Transmitting power: from the Million-Volt Transformer to Supergrids

Transmitting power: from the Million-Volt Transformer to Supergrids

The development of renewable energy alongside urbanisation and population growth has made the transmission of electricity a pressing issue for policymakers. Urban centres are often located hundreds or thousands of kilometres from the source of energy, and unlike fossil fuels, renewables cannot be transported. In response to this challenge, “supergrids” are being developed using specially built cables using direct current as very high voltages (HVDC), allowing large volumes of electricity to be efficiently transported over long distances.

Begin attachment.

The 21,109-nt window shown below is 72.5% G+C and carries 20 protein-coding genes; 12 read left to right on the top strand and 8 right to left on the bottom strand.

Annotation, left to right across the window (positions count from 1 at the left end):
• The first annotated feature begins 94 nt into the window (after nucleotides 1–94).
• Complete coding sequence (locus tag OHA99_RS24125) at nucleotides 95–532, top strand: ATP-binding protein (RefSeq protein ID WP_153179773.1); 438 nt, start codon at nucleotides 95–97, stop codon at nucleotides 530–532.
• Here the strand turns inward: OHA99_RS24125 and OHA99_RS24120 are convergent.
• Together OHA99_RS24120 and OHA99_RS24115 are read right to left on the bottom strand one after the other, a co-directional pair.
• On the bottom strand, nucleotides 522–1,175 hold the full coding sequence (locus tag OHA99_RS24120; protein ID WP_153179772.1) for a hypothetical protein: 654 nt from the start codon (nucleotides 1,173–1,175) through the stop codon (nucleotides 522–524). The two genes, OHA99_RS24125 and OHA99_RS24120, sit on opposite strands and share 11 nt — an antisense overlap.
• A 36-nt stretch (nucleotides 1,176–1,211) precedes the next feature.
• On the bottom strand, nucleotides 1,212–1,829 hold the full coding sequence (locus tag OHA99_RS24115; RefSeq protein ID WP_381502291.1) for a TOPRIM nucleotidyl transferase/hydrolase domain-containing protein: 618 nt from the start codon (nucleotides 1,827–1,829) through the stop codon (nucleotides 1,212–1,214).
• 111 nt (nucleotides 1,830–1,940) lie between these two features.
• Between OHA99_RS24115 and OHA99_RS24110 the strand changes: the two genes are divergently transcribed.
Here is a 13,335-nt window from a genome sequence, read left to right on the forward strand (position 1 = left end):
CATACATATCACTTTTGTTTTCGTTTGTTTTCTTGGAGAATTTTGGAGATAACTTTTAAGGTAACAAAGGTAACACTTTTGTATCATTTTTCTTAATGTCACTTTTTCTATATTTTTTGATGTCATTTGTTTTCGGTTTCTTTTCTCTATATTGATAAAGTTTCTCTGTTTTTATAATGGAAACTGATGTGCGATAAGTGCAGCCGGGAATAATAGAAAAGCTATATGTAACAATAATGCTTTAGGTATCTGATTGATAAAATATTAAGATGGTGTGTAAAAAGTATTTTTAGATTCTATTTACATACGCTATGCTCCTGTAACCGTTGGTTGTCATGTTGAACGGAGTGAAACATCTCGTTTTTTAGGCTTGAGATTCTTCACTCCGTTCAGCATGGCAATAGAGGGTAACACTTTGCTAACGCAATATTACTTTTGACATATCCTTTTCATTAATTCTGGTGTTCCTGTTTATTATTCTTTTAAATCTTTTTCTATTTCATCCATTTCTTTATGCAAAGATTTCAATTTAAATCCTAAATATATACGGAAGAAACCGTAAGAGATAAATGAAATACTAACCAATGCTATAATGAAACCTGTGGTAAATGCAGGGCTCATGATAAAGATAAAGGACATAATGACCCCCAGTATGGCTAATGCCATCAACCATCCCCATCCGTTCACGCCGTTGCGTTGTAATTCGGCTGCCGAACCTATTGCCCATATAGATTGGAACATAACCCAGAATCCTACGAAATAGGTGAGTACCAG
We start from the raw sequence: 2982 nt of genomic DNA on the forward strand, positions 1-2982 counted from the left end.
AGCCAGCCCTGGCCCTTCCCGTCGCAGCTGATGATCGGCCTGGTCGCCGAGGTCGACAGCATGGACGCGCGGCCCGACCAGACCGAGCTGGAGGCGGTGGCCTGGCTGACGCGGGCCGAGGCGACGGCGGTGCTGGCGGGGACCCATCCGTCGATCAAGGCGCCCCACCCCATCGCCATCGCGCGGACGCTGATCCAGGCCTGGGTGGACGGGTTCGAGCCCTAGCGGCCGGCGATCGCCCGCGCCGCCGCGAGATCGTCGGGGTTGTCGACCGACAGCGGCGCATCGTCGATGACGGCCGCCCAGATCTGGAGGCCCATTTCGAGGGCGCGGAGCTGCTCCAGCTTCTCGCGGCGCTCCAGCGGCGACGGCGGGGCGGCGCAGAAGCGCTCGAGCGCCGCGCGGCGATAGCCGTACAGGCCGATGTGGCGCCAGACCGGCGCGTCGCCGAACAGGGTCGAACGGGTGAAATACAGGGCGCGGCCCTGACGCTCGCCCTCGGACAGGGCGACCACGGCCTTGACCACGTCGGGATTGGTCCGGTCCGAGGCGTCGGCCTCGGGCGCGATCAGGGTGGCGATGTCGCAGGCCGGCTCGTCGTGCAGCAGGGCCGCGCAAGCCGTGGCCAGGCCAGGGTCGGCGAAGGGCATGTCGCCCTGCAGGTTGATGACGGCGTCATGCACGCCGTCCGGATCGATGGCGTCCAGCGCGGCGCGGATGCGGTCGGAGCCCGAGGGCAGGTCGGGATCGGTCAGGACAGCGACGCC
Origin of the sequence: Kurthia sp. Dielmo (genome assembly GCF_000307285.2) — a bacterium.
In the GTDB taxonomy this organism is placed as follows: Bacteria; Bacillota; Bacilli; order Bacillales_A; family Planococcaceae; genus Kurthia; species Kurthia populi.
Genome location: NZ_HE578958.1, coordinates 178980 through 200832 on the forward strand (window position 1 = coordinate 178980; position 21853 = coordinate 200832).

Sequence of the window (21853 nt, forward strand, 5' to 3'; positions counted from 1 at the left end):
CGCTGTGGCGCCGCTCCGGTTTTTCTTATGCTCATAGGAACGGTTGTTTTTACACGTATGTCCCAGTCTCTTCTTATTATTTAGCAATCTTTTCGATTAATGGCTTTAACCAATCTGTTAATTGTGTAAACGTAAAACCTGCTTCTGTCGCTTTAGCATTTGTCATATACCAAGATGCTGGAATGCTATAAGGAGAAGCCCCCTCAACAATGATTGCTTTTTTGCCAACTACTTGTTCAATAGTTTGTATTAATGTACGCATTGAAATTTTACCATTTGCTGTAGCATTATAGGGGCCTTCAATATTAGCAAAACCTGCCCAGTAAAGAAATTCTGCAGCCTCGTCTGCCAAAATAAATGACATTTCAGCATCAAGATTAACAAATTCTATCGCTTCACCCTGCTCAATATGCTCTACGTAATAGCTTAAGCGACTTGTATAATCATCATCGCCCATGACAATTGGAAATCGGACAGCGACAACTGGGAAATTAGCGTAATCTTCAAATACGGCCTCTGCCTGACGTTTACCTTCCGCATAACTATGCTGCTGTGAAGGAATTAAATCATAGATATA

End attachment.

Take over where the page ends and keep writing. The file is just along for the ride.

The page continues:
The development of supergrids in the 21st century is the continuation of efforts since the dawn of the electric age to increase capacity and scale up access to electricity. As early as Expo 1904 in St. Louis, Chester H. Thordarson showcased a half-million volt transformer, winning a gold medal for the invention which he built in only 28 days. But it was not until Expo 1915 in San Francisco that Thordarson set the bar for electrical transmission when the public were introduced to the million-volt transformer, part of the High Tension Research Pavilion within the Machinery Palace.

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